(Part 3 in a series on choosing an electric car)
Thanks to electric vehicles (EV), a new phobia is entering the lexicon: range anxiety. Do I have enough juice to make it home?
There is a lot of confusion and ambiguity about how far you can actually go on battery power with your EV before you drain the charge. Both Chevrolet and Nissan are hedging their estimates, giving a standard number (about 40 and 100 miles for the Volt and Leaf, respectively) that depends heavily on many variables. In truth, the range as driven may be significantly less than that, which makes the gasoline backup generator on the Volt an especially attractive comfort feature.
Battery life / range while driving in real life is reduced by the following:
- Cold temperatures decrease battery output (it’s chemistry, folks; reaction speed depends on temperature)
- Extremely hot temperatures
- Running the heater
- Running the air conditioner
- Aggressive driving (rapid acceleration and braking)
Except for the first two, items in this list generally apply to gasoline-powered internal combustion engines too. But the variability in “mileage” is much greater for EV’s than for ordinary cars–leading to range anxiety. Until rapid charging stations become as widely available as gas stations, this is a problem that EV drivers will have to deal with.
Buying electricity is much different from buying gasoline. Electricity is much, much cheaper for a comparable amount of power. “Filling your tank” on an EV should only cost a couple of dollars, quite possibly less than the price of a single gallon of gasoline.
However, if you own an electric vehicle, you’ll want to install a special 240 volt charging station in your home (using the outlets your home has for major appliances like a clothes washter/dryer), because charging through a normal 120V outlet will take forever. This installation could set you back a couple of thousand dollars, so add that to your budget for a new EV.
If your utility prices your electricity by time of day (peak vs off-peak usage), you’re in luck if you charge your car overnight, when prices are lowest. Try that at the gas pump!
Current limits of the technology
Early adopters of EV technology–that is, anybody buying one in 2010, 2011, or 2012–should realize that they are taking a risk on batteries. Current battery technology has a lot of room for improvement. Problems to be overcome:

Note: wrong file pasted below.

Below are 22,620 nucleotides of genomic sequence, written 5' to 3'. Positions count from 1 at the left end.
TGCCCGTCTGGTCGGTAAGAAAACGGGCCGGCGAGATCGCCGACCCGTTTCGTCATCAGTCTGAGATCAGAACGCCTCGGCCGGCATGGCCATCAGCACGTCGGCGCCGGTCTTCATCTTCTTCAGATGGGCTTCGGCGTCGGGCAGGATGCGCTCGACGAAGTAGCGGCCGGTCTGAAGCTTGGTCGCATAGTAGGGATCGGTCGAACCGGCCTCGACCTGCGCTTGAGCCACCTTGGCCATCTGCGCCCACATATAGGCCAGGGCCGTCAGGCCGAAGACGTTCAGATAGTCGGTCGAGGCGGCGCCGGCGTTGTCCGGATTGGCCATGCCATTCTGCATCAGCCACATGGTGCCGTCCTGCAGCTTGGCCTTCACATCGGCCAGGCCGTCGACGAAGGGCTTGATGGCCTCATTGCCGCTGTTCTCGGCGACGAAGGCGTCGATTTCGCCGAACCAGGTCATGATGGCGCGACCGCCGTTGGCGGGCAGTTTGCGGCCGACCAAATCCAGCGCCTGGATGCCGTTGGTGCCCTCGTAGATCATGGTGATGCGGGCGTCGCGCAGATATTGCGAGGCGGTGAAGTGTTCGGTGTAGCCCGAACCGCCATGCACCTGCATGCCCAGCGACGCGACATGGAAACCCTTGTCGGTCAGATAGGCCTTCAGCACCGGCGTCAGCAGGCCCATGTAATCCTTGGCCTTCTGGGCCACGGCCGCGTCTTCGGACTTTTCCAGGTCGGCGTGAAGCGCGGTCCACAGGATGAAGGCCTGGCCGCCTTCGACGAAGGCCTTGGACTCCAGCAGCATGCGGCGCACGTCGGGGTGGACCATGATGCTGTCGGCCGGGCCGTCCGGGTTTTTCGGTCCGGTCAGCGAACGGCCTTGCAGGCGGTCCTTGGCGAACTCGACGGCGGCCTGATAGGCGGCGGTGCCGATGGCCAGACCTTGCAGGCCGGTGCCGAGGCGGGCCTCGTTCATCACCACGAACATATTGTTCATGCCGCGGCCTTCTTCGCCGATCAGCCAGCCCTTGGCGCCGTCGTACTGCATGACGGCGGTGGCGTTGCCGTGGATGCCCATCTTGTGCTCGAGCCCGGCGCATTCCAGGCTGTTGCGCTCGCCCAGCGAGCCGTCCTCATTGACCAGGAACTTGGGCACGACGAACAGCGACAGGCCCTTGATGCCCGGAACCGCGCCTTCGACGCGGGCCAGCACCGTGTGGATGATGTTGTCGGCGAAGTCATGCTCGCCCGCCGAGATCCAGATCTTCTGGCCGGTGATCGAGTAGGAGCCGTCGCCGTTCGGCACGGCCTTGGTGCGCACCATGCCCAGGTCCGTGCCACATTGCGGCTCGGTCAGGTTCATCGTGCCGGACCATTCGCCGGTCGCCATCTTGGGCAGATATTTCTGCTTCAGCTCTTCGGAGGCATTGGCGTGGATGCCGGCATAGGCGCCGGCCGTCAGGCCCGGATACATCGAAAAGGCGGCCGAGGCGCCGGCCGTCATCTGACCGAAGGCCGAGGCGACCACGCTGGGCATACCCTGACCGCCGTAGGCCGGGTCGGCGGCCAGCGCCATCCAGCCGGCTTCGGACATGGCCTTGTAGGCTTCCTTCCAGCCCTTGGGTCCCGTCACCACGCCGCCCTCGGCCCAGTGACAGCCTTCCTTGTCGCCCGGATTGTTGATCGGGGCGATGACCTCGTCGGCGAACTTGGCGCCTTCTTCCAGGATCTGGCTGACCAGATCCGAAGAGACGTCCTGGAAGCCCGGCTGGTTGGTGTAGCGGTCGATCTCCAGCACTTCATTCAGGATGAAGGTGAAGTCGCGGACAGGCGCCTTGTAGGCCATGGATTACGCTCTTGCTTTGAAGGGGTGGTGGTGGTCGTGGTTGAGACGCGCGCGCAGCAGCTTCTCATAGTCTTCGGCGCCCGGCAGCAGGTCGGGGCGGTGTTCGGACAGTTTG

- Batteries are large (take up a great deal of space inside the car)
- Batteries are heavy (take a lot of energy to push around)
- Batteries charge slowly (hours) and generally have less range capacity than a gas tank
- Batteries are expensive and have an unknown life span
This last point, about the expected lifetime of a battery, is one of the great unknowns about buying an EV. The current crop of batteries are expected to last at least 5 years, probably longer, but nobody really knows the true life span nor how expensive it will be to replace a battery in the future. Be aware that this is a potential financial liability. I hear that Chevy and Nissan are offering an 8 year/100,000 mile guarantee on their batteries, which would be a good way to protect the buyer. A Chevy dealer I spoke to mentioned they might also replace the battery if a better model is released in the first years of ownership. Ask before you buy!
Charging Times: How long you must plug in to “fill the tank”
Chevy Volt battery (T-shaped unit shown above in the center of the car):
- 16kWh lithium-ion unit
- Charging time: 10-12 hours at 120V (regular outlet); 4 hours at 240V
Nissan Leaf battery:
- 24 kWh lithium-ion
- Charging time: 7 hours at 240V
Tesla Model S battery:
- Lithium-ion batteries, capacity varies with model purchase (but all greater than Volt or Leaf)
- Charging time: 4 hours at 240V. Model S will also have quick charge option, battery full in 45 minutes on 440V power. Because you probably don’t have this at home, the point of quick charge is to have a car capable of using a quick-recharge infrastructure (i.e., electric stations) that currently do not exist but might exist in the future.
U.S. Department of Energy website on EVs and other alternative fuel vehicles
Series of electric car quest posts:
Also: A scientist from The Nature Conservancy discusses how “green” is the battery?